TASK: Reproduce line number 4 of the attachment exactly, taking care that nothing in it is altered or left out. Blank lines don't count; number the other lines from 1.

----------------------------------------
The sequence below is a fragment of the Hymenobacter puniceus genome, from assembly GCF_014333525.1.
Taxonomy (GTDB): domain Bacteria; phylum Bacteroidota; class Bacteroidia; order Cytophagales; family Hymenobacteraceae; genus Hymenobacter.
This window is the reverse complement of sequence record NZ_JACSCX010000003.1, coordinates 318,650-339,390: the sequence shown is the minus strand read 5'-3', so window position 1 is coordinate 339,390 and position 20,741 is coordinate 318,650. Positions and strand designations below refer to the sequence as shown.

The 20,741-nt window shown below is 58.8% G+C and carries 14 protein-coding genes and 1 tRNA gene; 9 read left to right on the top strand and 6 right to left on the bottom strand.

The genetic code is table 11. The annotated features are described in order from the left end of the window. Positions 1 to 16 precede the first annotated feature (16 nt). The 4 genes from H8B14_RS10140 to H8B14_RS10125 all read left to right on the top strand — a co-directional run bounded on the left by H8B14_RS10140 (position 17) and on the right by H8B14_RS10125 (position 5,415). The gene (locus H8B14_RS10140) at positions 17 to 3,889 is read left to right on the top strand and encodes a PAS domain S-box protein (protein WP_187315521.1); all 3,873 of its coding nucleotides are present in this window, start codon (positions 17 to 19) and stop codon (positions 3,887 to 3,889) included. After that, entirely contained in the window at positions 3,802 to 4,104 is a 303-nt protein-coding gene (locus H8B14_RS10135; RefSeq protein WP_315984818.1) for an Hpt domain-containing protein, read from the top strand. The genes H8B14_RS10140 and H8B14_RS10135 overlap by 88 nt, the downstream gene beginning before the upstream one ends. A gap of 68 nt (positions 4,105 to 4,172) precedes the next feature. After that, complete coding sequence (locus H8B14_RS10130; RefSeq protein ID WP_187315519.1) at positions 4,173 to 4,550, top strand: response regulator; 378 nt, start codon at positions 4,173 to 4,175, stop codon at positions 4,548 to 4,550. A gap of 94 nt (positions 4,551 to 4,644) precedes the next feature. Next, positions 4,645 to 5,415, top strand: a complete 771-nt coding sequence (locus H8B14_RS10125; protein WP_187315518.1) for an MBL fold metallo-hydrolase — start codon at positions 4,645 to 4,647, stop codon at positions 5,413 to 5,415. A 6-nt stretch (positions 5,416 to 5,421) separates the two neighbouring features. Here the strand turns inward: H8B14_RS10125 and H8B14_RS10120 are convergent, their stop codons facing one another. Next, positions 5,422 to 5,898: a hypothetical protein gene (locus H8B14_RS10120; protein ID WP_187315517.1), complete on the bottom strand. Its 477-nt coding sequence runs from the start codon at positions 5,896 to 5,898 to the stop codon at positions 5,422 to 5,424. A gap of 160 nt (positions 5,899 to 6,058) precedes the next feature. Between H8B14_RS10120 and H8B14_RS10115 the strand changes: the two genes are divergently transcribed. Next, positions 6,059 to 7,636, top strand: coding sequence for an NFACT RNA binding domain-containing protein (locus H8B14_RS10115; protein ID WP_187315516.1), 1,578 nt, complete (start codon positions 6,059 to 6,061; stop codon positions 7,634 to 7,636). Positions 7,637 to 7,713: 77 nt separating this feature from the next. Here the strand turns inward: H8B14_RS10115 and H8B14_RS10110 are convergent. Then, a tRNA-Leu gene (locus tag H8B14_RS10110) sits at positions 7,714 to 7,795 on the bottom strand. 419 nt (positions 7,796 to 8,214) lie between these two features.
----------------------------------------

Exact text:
The 20,741-nt window shown below is 58.8% G+C and carries 14 protein-coding genes and 1 tRNA gene; 9 read left to right on the top strand and 6 right to left on the bottom strand.